Gold prices traded lower on 4 December after the US dollar rose to an over five-and-a-half-year high against a basket of major currencies.
The precious metal, however, managed to hold above the key $1,200-per-ounce level.
Spot gold was trading 0.31% lower to $1,204.90 an ounce at 0926 GMT, after rising nearly 1% in the previous session.
Traders were awaiting the European Central Bank's (ECB) policy decision on stimulus measures, expected at 1245 GMT, and the release of the US weekly jobless claims data, due out at 1330 GMT.
A Singapore-based precious metals trader told Reuters: "It's a wait-and-watch situation right now because there are some key events over the next two days. We have the ECB meet today and [US] nonfarm payrolls on [5 December], and both could potentially trigger big moves again.
"It looks like we will consolidate near $1,200 for now but the risks from the last few months remain."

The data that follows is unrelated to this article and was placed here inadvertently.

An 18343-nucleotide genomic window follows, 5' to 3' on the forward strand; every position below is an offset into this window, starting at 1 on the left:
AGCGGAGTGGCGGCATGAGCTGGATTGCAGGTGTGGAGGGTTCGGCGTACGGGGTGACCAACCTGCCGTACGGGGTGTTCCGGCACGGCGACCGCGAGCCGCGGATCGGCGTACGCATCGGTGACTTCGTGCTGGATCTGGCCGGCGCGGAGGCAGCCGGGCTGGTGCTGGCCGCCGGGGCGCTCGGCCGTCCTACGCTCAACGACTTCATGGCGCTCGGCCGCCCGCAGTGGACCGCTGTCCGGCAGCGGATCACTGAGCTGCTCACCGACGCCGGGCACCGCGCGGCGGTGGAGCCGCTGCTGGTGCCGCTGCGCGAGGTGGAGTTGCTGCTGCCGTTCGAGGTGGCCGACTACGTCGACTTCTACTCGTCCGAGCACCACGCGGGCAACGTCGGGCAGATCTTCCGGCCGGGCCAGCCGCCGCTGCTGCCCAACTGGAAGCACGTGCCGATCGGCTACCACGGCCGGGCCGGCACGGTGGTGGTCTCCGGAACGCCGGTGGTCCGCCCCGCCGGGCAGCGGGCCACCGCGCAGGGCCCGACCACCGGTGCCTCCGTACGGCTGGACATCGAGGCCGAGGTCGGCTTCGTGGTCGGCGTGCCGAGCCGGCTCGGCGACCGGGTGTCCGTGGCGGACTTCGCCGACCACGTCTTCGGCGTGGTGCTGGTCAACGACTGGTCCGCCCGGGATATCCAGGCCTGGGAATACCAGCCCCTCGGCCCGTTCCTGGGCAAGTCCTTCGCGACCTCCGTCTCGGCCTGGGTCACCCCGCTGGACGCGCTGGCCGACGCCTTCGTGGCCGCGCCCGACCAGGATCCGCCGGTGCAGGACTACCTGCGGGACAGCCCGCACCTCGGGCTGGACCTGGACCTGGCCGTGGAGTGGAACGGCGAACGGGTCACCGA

HSBC said in a note to clients: "Much of the buying recently has been done by shorts exiting the market and not fresh longs entering the market or old longs extending positions."
The US dollar index hit an over five-and-a-half year high on 3 December after data showed that American private companies added 208,000 jobs in November and that the US services sector grew strongly.
Demand for dollar-denominated commodities such as gold typically weakens on a stronger greenback as it makes the metal more expensive for holders of other currencies and also lowers its hedge-appeal.
Gold prices have also been hit by weak oil prices as the metal is seen as a hedge against oil-driven inflation.